Welcome to our blog for vintage watches!

Here, we continuously introduce important and fascinating timepieces and their stories as well as interesting topics from the world of horology.

The Memovox Polaris II by Jaeger-leCoultre – A rarity from the seventies held in high regard

The manufacture that was founded and is still housed in the Vallée de Joux has created a number of brilliant timepieces throughout the decades. Among these, the ingenious models from the Memovox collection (lat. Memoria for “Memory” and vox for “voice”) stand out. The first wristwatch with an alarm function was released by Jaeger-leCoultre in 1951 and in 1956, the manufacture led the market when they launched the Memvox Automatic – the first self-winding wristwatch in the world with an alarm function. This marked another cornerstone in the history of the successful Swiss watchmaking company.

A spectacular version of this automatic watch is the Memovox Polaris II with its typical seventies charm. This watch houses the automatic movement caliber 916 and a hand-wound alarm function. This movement features the legendary high-frequency caliber with a balance wheel that alterates 28’000 times an hour and revolutionized the entire watch industry at the time. Between 1970 and 1972 just a few more than 1000 pieces were made. This watch exists in three colour variations, of which the depicted grey version is especially rare. This particular model also displays the letters “HPG” on the dial, which stands for “High Precision Guarantee” and indicates that this is one of the few of the Polaris II watches that was exclusively made for the American market.

The Omega Speedmaster „Missions Collection“

To celebrate the 50th anniversary of the moon landing, we are presenting some rare Speedmasters from the Omega Missions Collection from 1997, which paid hommage to the most well-known American space flights on the 40th birthday of the Speedmaster. These and other rarities related to the Moon landing can be found in our new vintage lounge THE WATCH COLLECTOR at Neugasse 26 in Zug.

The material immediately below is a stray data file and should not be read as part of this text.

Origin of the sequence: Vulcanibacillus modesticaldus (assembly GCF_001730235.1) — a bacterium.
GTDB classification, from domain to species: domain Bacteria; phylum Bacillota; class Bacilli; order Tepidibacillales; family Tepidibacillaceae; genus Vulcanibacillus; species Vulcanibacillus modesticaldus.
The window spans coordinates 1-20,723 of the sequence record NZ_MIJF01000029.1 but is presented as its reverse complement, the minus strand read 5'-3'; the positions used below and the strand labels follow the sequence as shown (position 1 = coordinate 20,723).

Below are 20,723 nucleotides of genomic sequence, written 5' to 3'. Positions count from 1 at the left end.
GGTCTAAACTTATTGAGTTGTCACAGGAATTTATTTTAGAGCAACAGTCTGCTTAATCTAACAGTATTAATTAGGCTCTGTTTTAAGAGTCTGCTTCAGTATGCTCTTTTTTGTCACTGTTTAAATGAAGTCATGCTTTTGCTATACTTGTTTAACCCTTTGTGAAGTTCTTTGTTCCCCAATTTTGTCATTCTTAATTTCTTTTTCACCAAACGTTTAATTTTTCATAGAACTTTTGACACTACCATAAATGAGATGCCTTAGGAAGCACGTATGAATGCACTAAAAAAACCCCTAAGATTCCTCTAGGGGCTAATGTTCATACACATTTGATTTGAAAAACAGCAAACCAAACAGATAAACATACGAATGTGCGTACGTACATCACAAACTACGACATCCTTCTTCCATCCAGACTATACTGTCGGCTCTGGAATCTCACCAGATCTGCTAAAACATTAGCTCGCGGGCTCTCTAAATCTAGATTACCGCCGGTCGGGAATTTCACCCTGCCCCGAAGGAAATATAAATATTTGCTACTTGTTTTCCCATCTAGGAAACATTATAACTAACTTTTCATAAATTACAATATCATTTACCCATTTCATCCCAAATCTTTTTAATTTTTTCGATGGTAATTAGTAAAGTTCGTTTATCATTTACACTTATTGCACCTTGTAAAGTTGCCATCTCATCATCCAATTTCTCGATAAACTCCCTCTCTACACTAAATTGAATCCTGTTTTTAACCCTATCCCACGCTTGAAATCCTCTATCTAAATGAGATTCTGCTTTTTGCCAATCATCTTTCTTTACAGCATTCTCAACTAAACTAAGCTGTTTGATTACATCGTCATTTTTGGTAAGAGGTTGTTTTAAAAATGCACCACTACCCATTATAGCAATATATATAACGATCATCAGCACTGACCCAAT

The Omega Speedmaster Gemini V: Paving the way for the moon landing

This Speedmaster pays tribute to that space mission carried out by L.Gordon Cooper and Charles “Pete” Conrad from the 21st till the 29th of August 1965.

This mission was vital for the moon landing that was yet to happen some years later, as it aimed to test new fuel cells, run experiments and show that astronauts could survive for the duration needed in order to fly to the moon and back – which was eight days. The Gemini 5 doubled the space-flight record of the Gemini 4 mission to these eight days, proving to be a success.

This was the first NASA mission to have an insignia patch, which was designed by the astronauts themselves. The insignia features a Conestoga wagon, the mission designation (“Gemini 5”) and the astronauts names. On the patches worn by Cooper and Conrad a thin piece of hastily-added cloth was added with the inscription “8 Days or Bust.” This detail of the insignia was objected by NASA, as it was felt to but too much emphasis on the length of the mission and not on the other experiments.

The Omega Speedmaster Gemini VII: A long-duration mission

With the long-duration Gemini 7 mission, NASA was again investigating the effects of spending longer periods of time in space on the human body. This Omega Speedmaster Gemini VII from the Missions Collection pays tribute to that record-setting spaceflight that lasted 14 days and made a total of 206 orbits.

The astronauts Frank Borman and Jim Lovell were in space for double the time that anyone had been there until that point. The insignia of the mission, which can be seen on the dial of the Speedmaster in the image above, features an Olympic torch, portraying the marathon-like length of the trip.